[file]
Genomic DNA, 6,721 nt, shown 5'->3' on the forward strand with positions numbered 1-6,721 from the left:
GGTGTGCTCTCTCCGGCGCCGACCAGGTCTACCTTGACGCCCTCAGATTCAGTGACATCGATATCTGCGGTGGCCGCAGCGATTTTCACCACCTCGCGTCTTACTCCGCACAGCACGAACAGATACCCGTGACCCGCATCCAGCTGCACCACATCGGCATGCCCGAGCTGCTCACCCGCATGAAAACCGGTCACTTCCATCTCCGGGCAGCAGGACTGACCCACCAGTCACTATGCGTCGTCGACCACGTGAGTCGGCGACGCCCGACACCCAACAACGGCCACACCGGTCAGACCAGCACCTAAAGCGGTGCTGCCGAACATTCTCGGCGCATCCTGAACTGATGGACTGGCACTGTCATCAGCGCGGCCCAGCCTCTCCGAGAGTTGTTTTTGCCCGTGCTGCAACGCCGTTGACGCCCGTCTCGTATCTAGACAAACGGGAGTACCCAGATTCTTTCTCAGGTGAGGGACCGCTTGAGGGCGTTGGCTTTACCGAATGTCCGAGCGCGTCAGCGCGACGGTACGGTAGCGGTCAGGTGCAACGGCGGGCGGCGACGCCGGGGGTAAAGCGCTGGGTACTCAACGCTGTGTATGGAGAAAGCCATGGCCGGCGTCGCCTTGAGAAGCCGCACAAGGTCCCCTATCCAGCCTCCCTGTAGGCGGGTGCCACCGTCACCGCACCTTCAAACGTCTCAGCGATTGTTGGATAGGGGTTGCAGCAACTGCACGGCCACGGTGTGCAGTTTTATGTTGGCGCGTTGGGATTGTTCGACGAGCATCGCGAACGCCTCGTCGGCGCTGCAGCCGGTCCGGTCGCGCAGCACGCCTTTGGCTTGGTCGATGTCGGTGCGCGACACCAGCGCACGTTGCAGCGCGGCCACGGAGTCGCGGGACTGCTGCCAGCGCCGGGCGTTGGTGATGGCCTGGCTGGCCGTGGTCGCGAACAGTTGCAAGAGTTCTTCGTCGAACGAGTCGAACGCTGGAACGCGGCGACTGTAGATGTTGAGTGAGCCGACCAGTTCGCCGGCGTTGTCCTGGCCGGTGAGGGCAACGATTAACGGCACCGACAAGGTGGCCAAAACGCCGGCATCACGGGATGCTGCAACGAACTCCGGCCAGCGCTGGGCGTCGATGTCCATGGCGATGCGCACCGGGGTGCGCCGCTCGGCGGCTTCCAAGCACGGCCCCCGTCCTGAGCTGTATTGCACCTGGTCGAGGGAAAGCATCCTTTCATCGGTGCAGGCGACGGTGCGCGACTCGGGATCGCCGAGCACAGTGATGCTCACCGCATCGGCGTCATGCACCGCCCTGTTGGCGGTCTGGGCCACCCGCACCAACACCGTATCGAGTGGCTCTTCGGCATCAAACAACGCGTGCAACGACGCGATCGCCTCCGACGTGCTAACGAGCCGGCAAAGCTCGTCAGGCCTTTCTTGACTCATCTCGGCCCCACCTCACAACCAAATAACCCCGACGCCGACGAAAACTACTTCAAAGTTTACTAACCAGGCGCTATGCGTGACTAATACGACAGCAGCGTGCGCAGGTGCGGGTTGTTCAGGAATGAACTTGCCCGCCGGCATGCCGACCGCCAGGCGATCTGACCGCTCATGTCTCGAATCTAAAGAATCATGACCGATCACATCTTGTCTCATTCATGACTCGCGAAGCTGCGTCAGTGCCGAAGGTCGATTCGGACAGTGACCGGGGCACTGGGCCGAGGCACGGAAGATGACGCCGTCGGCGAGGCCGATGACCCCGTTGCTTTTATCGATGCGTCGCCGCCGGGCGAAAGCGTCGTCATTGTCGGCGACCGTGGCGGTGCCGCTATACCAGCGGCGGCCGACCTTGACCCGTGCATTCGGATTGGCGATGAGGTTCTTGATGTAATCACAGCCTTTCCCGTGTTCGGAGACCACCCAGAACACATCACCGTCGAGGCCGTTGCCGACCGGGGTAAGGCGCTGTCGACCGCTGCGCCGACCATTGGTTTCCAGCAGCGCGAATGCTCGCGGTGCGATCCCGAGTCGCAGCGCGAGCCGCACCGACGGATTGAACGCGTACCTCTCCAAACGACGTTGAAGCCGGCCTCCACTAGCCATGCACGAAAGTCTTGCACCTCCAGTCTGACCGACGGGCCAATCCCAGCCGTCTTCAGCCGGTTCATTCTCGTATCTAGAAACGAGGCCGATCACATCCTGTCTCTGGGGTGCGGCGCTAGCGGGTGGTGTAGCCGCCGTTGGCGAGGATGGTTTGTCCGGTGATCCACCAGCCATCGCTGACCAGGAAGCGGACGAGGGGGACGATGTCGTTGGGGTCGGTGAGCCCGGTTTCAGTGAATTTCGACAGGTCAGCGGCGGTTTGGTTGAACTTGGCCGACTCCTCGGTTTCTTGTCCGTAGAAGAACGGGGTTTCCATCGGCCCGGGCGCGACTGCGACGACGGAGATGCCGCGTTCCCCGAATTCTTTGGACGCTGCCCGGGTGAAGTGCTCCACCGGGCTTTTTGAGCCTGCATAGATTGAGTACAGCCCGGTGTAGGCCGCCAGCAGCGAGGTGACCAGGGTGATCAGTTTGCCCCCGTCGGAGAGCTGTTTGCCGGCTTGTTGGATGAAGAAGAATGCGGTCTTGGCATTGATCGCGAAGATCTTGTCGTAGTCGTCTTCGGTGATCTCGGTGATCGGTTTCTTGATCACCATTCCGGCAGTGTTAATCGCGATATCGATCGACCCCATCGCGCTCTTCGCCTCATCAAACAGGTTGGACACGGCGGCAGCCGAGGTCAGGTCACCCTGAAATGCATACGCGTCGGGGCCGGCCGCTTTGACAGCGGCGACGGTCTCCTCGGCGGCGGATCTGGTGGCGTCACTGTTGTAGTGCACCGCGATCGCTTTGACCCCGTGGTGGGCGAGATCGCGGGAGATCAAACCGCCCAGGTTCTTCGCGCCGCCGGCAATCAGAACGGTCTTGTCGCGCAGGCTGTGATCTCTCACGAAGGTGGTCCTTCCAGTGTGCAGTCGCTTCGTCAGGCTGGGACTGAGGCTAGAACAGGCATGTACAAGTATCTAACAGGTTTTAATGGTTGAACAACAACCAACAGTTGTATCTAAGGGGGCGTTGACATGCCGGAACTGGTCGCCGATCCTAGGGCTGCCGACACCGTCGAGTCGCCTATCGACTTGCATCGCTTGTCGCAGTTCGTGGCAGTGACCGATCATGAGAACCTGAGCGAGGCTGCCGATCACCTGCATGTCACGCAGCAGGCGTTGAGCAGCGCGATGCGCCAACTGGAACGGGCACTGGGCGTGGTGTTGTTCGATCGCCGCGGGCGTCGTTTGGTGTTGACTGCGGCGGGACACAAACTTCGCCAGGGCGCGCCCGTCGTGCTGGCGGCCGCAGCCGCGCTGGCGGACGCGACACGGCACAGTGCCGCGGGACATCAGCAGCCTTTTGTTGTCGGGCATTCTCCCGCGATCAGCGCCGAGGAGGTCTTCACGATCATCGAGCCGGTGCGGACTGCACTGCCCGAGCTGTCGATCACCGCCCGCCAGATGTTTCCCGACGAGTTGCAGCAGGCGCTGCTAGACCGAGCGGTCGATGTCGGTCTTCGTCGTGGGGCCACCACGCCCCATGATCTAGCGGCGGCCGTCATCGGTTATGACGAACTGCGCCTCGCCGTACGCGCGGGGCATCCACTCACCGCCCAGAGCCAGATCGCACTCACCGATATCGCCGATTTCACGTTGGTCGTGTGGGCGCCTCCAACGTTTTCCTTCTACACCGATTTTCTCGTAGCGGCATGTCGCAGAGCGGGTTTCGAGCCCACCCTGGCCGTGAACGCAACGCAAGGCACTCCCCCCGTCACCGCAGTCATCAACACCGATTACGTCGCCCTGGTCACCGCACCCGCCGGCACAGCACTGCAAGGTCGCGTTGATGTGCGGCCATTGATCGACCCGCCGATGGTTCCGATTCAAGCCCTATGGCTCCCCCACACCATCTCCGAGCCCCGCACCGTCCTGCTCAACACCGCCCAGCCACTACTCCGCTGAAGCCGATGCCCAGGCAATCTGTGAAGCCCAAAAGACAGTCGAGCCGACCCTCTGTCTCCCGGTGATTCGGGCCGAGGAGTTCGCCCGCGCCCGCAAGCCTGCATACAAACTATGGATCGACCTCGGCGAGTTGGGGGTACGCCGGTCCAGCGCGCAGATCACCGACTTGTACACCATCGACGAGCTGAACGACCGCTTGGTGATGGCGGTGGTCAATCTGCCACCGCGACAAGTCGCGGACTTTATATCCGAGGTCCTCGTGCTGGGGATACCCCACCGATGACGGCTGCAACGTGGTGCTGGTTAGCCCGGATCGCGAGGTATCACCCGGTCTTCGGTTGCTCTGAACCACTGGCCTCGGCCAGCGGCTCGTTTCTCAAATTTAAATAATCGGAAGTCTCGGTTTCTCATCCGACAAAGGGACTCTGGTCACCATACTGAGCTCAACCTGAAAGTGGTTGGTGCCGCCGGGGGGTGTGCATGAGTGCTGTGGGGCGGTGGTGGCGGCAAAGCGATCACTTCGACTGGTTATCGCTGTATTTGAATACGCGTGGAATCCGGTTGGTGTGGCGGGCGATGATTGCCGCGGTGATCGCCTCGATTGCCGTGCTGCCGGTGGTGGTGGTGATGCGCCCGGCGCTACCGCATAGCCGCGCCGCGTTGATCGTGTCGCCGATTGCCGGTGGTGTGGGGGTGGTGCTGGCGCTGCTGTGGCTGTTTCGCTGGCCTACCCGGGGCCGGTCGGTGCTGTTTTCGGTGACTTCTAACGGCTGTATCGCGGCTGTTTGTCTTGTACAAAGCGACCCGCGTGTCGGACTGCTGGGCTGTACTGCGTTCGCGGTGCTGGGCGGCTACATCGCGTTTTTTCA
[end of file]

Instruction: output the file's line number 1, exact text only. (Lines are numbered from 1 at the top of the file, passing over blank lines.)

Genomic DNA, 6,721 nt, shown 5'->3' on the forward strand with positions numbered 1-6,721 from the left: